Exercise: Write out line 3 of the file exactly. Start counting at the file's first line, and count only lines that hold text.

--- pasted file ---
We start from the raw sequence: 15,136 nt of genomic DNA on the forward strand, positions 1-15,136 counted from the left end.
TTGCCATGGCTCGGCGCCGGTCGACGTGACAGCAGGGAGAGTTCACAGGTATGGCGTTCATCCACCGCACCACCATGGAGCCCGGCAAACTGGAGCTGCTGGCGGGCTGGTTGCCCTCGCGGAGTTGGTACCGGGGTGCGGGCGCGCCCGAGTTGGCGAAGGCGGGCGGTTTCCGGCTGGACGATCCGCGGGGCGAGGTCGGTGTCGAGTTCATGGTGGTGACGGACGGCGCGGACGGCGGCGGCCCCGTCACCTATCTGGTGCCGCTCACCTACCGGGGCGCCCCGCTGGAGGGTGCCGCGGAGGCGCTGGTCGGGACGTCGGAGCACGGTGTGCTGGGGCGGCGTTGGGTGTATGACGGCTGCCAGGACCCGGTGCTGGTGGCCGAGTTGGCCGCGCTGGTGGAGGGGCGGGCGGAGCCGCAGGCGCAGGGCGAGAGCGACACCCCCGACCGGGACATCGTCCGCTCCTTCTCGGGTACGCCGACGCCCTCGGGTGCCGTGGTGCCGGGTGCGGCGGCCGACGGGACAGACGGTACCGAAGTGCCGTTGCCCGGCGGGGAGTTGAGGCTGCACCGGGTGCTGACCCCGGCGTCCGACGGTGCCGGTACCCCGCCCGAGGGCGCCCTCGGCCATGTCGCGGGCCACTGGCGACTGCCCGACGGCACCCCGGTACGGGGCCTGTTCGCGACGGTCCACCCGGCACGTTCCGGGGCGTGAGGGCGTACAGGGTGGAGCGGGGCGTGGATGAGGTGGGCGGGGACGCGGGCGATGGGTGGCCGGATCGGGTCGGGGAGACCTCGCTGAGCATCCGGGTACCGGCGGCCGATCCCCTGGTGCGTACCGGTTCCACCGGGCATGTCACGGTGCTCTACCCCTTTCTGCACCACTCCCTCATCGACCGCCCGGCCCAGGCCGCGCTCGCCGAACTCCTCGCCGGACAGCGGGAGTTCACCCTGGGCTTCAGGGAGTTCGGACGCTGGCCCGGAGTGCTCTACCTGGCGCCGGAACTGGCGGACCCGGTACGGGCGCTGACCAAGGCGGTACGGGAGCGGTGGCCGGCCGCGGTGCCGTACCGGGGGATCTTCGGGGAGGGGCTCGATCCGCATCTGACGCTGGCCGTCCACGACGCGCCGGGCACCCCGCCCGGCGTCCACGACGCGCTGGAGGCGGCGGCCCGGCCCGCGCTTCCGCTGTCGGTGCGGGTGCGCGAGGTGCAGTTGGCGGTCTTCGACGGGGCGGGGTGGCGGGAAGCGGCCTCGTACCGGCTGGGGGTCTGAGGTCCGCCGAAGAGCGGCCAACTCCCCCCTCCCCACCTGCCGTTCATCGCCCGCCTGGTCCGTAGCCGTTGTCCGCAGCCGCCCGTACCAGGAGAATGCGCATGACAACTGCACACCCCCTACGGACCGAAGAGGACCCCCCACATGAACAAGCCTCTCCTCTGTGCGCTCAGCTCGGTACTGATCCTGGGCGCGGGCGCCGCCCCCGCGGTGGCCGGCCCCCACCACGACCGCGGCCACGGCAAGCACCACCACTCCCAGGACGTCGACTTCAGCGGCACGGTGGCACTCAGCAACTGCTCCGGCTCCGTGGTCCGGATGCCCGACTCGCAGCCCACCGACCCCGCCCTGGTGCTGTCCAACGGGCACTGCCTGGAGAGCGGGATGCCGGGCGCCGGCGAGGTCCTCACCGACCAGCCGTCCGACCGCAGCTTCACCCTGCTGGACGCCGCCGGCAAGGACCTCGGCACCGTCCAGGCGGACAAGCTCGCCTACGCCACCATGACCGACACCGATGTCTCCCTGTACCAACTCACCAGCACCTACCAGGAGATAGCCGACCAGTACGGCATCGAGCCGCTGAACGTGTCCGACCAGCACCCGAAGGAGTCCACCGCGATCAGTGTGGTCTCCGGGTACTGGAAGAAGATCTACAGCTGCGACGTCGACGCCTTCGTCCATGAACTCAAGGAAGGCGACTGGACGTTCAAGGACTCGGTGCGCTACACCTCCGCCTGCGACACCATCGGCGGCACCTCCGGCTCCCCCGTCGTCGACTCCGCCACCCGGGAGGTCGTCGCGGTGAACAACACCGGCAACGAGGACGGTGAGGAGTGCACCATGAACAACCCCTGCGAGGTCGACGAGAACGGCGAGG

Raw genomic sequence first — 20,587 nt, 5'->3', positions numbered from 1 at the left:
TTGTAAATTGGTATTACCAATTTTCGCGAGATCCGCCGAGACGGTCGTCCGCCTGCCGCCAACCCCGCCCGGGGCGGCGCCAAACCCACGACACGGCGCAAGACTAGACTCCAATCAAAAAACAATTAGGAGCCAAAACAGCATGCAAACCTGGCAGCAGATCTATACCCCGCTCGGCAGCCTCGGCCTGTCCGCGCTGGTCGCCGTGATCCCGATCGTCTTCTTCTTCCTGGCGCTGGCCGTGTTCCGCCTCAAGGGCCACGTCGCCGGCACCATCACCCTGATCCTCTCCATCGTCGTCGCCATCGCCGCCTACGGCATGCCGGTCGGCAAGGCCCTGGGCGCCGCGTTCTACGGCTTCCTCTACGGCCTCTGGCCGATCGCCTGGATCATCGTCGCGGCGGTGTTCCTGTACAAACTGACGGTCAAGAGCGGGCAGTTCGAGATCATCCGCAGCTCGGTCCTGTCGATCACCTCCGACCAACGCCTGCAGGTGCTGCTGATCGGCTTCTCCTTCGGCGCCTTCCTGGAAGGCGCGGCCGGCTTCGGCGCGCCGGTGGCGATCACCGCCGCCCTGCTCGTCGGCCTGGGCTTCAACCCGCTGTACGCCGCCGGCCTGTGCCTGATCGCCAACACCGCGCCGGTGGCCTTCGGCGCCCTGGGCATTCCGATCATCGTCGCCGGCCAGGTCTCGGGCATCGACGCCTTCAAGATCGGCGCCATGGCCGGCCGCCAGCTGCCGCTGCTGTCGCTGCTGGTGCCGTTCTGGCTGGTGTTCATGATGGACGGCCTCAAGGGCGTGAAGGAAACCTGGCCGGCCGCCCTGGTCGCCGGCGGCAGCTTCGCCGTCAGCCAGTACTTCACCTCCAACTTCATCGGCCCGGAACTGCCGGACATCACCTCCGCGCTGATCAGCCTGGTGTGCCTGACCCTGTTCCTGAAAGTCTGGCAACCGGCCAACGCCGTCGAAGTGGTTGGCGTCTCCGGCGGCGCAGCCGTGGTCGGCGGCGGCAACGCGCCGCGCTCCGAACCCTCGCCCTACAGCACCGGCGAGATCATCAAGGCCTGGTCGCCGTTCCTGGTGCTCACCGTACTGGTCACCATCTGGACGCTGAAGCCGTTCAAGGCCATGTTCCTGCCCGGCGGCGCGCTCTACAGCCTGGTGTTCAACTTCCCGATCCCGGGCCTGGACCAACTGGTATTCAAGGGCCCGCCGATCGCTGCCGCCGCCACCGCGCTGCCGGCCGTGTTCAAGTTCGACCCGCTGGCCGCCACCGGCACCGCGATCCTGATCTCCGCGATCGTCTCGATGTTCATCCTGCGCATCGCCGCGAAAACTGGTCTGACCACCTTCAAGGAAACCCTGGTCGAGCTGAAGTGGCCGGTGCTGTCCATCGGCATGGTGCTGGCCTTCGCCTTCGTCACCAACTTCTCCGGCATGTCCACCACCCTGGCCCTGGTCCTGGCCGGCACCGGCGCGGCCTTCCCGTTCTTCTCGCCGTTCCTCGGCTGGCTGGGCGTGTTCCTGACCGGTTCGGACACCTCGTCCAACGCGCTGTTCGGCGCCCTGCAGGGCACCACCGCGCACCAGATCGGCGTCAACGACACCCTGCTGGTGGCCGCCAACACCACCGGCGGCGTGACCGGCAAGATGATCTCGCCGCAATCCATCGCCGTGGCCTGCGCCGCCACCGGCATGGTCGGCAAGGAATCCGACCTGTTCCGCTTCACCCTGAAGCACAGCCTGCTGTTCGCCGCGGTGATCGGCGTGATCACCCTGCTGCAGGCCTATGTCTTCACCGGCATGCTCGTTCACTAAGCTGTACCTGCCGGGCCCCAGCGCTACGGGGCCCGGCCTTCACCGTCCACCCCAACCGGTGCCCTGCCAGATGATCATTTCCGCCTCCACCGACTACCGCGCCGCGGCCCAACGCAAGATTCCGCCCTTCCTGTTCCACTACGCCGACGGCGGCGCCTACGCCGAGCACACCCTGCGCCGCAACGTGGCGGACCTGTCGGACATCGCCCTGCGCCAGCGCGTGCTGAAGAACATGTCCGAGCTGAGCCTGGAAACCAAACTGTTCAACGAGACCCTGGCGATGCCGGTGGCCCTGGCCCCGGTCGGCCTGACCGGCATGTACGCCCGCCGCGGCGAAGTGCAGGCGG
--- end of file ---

Raw genomic sequence first — 20,587 nt, 5'->3', positions numbered from 1 at the left: